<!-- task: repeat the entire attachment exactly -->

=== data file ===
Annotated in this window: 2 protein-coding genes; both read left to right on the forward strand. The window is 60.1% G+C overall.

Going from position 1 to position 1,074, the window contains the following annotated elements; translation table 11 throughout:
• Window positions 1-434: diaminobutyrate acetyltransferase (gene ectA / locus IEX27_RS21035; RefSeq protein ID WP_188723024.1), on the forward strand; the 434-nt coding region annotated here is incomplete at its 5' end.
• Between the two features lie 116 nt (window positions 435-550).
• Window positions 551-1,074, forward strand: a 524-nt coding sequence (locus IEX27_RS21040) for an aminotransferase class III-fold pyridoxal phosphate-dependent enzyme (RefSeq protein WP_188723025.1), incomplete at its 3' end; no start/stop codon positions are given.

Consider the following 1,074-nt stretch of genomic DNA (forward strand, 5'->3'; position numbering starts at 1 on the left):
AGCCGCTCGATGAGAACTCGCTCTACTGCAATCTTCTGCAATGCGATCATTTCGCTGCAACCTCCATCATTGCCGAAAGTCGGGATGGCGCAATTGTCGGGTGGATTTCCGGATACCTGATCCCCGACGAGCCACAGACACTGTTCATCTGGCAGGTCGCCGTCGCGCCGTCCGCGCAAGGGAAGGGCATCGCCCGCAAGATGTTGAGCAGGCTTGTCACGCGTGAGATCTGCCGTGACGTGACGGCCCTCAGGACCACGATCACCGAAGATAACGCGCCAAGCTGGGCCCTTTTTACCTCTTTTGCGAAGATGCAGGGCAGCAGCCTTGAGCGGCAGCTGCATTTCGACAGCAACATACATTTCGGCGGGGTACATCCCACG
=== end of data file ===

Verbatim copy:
Annotated in this window: 2 protein-coding genes; both read left to right on the forward strand. The window is 60.1% G+C overall.

Going from position 1 to position 1,074, the window contains the following annotated elements; translation table 11 throughout:
• Window positions 1-434: diaminobutyrate acetyltransferase (gene ectA / locus IEX27_RS21035; RefSeq protein ID WP_188723024.1), on the forward strand; the 434-nt coding region annotated here is incomplete at its 5' end.
• Between the two features lie 116 nt (window positions 435-550).
• Window positions 551-1,074, forward strand: a 524-nt coding sequence (locus IEX27_RS21040) for an aminotransferase class III-fold pyridoxal phosphate-dependent enzyme (RefSeq protein WP_188723025.1), incomplete at its 3' end; no start/stop codon positions are given.

Consider the following 1,074-nt stretch of genomic DNA (forward strand, 5'->3'; position numbering starts at 1 on the left):
AGCCGCTCGATGAGAACTCGCTCTACTGCAATCTTCTGCAATGCGATCATTTCGCTGCAACCTCCATCATTGCCGAAAGTCGGGATGGCGCAATTGTCGGGTGGATTTCCGGATACCTGATCCCCGACGAGCCACAGACACTGTTCATCTGGCAGGTCGCCGTCGCGCCGTCCGCGCAAGGGAAGGGCATCGCCCGCAAGATGTTGAGCAGGCTTGTCACGCGTGAGATCTGCCGTGACGTGACGGCCCTCAGGACCACGATCACCGAAGATAACGCGCCAAGCTGGGCCCTTTTTACCTCTTTTGCGAAGATGCAGGGCAGCAGCCTTGAGCGGCAGCTGCATTTCGACAGCAACATACATTTCGGCGGGGTACATCCCACG